Taking a leaf from the book of the British Tories, House Republican leaders this week will launch what they see as a 15-month election campaign against Carter administration budget policy.

Asserting that a deep tax cut is needed to curb the recession that administration and outside economists say is under way and to provide incentives for economic growth, Republicans are planning a major public relations drive to contrast what they call their "budget of hope" with a Democratic "budget of despair."

The "alternative budget" will be tested in September, when Congress adopts its second - and final - budget resolution for fiscal 1980, setting spending and revenue ceilings for the year.

At a conference of all House Republicans this week, House Minority Leader John J. Rhodes (Ariz.) is expected to make a plea for unified GOP support of the alternative budget keyed to the deep tax cut that he and other Republicans called for last week.

Rep. Guy Vander Jagt (Mich.), chairman of the Republican Congressional Campaign Committee and another architect of the new strategy, said that, whether or not Republicans succeed in changing the budget resolution in September, the debate will serve as a "dress-rehearsal" for a similar and more publicized effort in April and September of the presidential election year, when the preliminary and final budget resolutions for fiscal 1981 are up for consideration.

Party Chariman Bill Brock, who set up a meeting last week where House Republican leaders and key GOP members of the House Budget Committee agreed on the campaign, said he believes it represents a major change and advance in opposition-party strategy.

"Historically," Brock said, "any major debate in the House has broken down into its individual segments. This is an effort to talk about the total failure of the Democratic budget and our clear alternative for dealing with both inflation and recession."

The strategy is based on a study of techniques the British Conservative Party used in a lengthy expensive advertising campaign leading up to last spring's election, when Tory leader Margaret Thatcher replaced Laborite James Callaghan as prime minister.

For months, the Tories hammered the Labor tax and spending policies in parliamentary debate, and took the same economic issues to the public in simplified, dramatic billboards and advertisments.

Brock, who witnessed the windup of the British election campaign, came back convinced that the same techniques could work in the United States despite the basic differences in the two political systems.

An 80-minute film-and-narration presentation of the British Tories' campaign has been shown to GOP leaders and contributors and, last week to the House Republicans involved in the alternative budget project.

A strong independent push for the strategy has come from a grou of freshman GOP lawmakers led by Rep. Newton Gingrich (Ga.), a former history professor with an admiration for British politics.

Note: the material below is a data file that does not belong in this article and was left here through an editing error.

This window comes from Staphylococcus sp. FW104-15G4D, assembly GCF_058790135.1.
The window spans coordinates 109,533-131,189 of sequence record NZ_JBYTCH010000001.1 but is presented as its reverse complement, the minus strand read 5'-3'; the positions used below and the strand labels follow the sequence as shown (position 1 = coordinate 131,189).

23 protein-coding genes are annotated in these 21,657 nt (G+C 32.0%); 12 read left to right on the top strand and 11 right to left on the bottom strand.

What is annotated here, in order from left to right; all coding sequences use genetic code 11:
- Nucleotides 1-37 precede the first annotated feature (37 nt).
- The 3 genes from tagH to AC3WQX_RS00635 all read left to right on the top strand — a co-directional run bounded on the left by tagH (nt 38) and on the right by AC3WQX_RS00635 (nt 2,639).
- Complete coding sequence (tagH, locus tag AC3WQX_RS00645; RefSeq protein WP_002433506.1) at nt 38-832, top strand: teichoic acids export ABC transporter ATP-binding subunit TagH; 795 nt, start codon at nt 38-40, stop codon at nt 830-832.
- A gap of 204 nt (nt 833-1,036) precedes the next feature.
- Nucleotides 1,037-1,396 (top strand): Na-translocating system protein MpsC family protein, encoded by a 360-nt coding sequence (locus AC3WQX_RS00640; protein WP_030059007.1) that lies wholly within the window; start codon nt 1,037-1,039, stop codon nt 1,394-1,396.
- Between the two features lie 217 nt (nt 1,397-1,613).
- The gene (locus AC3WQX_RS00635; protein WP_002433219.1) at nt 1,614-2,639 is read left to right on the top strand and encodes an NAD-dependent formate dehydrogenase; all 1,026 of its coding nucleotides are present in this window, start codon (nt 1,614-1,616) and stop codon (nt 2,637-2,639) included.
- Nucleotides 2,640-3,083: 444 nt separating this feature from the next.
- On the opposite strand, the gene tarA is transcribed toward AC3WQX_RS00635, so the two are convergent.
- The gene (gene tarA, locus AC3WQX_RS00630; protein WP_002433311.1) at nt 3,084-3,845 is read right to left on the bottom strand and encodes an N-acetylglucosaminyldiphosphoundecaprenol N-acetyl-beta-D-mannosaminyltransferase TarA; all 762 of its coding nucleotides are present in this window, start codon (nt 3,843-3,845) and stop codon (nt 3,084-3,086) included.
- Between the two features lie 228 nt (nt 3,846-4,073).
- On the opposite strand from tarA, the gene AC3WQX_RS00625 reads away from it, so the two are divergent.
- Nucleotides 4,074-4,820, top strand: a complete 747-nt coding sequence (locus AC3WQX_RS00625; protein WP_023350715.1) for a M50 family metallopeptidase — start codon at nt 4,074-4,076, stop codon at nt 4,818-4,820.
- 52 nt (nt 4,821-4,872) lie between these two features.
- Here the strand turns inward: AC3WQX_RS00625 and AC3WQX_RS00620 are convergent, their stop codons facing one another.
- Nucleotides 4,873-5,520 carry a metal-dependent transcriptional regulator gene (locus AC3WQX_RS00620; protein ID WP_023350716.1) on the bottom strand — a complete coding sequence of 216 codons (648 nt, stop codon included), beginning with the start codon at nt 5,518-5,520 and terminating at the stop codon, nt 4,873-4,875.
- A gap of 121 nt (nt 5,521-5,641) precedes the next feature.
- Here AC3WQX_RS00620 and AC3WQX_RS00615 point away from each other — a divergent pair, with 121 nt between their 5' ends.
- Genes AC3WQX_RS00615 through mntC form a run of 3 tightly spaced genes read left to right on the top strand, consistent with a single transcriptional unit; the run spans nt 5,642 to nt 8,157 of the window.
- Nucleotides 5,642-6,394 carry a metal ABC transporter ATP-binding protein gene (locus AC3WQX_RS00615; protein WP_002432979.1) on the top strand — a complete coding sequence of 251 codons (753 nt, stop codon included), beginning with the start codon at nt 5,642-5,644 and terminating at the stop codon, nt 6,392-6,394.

Whether the technique can be applied here remains to be seen. Senate Republicans, led by Henry Bellmon (Okla.), ranking minority member of the Budget Committee, have taken a bipartisan approach to the congressional budget process and have not yet given their encouragement or support to the sharply partisan effort Brock and the House Republican leaders are planning.

An additional problem may be to hold key House Republicans in line behind the unified party strategy. While there is agreement in principle on the alternative budget, specific provisions will be negotiated during the August recess, after Republicans see what the Democratic majority on the House Budget Committee produces in the budget resolution markup this week.

In May, House Republicans were divided between two major alternatives to the committee's preliminary budget, and the result was that both GOP proposals failed on the floor - one by a margin of 37 votes and the other by 20.

Brock, Rhodes and Vander Jagt all said they thought there would be no such split this time.

The GOP leaders also said that pessimistic projections being offered by Democratic budget-pla;ners for next year create what Brock called "the perfect climate" for Republicans to push the budget issue to the center of the political stage.

The Carter administration's official forecast for next year projects unemployment climbing to 6.9 percent and inflation declining from the double-digit range to 8.3 percent. The Congressional Budget Office forecasts worse figures and at least nine months of overall contraction in economic activity.

Rhodes, in urging a $34 billion package of cuts in individual income taxes, faster depreciation for new investments and a postponement of scheduled Social Security tax increases, said such stimulus would boost employment and economic growth without adding to inflation or budget deficits.

That is the proposition the Republicans hope to make the centerpiece of a coordinated campaign leading up to the November 1980 congressional and presidential election. CAPTION: Picture 1, HOUSE CHIEF JOHN RHODES...will stress Republican unity; Picture 2, CHAIRMAN BILL BROCK...cites British Tories' success.